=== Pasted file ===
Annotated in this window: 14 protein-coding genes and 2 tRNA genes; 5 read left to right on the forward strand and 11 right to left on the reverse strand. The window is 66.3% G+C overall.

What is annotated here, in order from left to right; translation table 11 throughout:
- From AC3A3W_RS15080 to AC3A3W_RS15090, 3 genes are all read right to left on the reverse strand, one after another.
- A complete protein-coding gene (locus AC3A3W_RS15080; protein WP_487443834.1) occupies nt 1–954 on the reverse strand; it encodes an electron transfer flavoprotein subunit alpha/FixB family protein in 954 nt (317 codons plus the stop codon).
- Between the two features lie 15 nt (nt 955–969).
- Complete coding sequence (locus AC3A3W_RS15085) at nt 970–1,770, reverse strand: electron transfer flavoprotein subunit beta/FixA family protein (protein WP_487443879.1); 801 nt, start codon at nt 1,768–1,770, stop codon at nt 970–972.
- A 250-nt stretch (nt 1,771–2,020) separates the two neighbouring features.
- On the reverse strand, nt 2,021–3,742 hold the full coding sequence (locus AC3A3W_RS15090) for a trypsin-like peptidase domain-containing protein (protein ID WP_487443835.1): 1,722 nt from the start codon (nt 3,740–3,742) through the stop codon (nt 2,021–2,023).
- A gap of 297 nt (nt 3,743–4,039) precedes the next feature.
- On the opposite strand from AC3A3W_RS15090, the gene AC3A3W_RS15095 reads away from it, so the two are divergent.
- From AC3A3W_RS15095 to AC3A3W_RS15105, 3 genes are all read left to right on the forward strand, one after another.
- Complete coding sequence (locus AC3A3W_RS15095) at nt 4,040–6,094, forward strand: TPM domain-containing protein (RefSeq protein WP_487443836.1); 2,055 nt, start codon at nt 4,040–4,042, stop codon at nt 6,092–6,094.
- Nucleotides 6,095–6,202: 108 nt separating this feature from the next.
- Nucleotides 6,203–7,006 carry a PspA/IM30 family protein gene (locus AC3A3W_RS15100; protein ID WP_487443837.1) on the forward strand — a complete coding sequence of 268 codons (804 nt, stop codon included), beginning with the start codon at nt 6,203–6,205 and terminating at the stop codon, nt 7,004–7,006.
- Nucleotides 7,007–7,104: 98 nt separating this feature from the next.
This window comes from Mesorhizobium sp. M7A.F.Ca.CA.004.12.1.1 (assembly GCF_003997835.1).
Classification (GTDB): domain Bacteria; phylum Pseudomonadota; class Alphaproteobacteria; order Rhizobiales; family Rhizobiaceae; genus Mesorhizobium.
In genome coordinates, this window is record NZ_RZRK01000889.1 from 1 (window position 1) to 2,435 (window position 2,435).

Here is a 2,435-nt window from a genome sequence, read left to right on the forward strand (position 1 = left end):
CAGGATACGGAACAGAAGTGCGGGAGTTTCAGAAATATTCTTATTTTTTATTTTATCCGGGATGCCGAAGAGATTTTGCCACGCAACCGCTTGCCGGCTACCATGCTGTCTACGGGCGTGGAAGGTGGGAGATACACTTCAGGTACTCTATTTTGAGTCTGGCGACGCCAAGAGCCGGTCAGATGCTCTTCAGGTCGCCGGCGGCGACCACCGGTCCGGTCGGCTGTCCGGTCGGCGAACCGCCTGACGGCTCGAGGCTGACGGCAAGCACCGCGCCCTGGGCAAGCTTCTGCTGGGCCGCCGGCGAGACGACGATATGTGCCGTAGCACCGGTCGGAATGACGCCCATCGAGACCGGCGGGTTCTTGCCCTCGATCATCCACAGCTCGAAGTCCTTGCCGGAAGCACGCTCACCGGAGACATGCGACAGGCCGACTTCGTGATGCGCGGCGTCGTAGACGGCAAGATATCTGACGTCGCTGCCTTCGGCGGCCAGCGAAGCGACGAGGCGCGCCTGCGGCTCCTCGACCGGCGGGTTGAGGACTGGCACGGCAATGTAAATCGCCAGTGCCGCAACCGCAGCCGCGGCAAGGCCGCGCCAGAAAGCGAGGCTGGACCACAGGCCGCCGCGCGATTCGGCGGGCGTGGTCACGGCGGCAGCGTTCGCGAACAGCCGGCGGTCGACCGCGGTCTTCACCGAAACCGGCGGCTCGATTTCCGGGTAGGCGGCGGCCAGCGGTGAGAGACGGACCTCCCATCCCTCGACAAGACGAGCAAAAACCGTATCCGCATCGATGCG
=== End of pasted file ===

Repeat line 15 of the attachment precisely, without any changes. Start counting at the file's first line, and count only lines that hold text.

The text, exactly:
- Nucleotides 7,007–7,104: 98 nt separating this feature from the next.